Not a Faceless Disease


Understanding, for the first time, what those four letters meant was shocking for me. It must have been in the late eighties, and I can't have been much older than 10 or 11. There were glossy reports in the mags about the "new plague". Pictures of People with the brown-red lesions of Kaposi Sarkoma all over their upper bodies and faces, as skinny as people from hunger zones in the horn of Africa. Most were men. Most were gay. I was shocked and scared but did I understand the full scale of this disease? No.

Over the years, as I got older, I started to understand that the HIV virus hit women as well. Women. Me? Could it affect me? Could some I know get it? Could I get it? I never thought it existed in my small home town of 70, 000 inhabitants on the outskirts of a large industrial region in western Germany. Not until I saw a documentary on TV on living with AIDS in small town Germany, filmed in my town, the person hidden behind glasses.

I started to grasp that AIDS hit very diverse people from lots of different backgrounds, but AIDS had no face for me. No real face, I mean. Only a face hidden in a shadow, or behind glasses, with a wig or a base cap and a weird, computerized voice. And without a name.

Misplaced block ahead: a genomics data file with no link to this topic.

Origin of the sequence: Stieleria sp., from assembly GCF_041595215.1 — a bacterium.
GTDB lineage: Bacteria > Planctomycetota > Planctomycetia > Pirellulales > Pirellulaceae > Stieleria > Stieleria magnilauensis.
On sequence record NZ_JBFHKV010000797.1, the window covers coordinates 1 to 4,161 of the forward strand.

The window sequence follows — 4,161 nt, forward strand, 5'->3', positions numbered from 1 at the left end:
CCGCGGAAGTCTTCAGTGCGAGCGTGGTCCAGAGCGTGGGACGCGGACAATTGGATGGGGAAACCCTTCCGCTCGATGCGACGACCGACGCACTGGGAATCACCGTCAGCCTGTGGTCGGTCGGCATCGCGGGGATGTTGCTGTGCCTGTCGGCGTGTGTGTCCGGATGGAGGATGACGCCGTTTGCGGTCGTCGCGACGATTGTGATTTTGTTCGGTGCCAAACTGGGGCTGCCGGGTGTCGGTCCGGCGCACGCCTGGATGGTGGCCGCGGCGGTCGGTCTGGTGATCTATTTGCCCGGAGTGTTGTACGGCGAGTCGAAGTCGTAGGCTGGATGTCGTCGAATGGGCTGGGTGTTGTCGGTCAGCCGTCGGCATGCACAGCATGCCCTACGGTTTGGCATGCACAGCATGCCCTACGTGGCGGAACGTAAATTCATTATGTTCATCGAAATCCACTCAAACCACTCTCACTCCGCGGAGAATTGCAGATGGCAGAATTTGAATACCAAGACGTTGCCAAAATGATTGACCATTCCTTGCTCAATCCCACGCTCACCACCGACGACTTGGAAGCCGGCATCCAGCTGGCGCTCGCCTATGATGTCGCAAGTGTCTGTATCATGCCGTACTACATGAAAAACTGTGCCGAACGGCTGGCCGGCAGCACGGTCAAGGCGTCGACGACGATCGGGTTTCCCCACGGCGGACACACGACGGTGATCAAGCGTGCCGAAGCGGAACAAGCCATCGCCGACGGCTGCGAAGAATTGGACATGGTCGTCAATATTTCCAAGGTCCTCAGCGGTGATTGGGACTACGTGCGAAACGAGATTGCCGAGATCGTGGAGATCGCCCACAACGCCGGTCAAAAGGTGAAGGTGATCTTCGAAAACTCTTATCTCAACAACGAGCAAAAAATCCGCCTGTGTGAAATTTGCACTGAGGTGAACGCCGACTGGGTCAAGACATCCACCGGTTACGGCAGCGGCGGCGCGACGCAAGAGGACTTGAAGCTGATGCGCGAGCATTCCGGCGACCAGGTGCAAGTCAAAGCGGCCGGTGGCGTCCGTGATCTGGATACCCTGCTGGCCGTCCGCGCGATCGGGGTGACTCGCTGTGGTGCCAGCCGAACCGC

But it did get a name for me. And a face.

Thankfully I have yet to see a close friend die of AIDS, but I remember the first person that I actually knew who had AIDS -- he and his partner, who gave the HIV virus and AIDS a face for me -- very well. Every time I read those four letters, I think of him. And I see his face.

I met Wilton when I started when I hanging out at a local long run musical, a well known show, successful in various cities pretty much around the globe. I met lots of interesting people, started hanging out at the bar that the cast members used to hang out on Sunday nights, as Monday was the only day without a show. I enjoyed myself. I was 15 and really thoroughly enjoying myself in the company of a very diverse crowd. It was the first time that I met people who were openly queer was great. It's a cliché that all male dancers are gay , I know, but most of them actually were, and while it was new to me, I thought it was pretty cool. Of course, I did, fall in love (or lust?) with a guy from the UK who simply didn't like girls the way I wanted to be liked. Bummer. But it was all a lot of fun.

A bunch of very attractive young people; no one cared whether you preferred girls or boys or whether you had no preference at all, long nights with lots of drinks and dancing and gossip and music.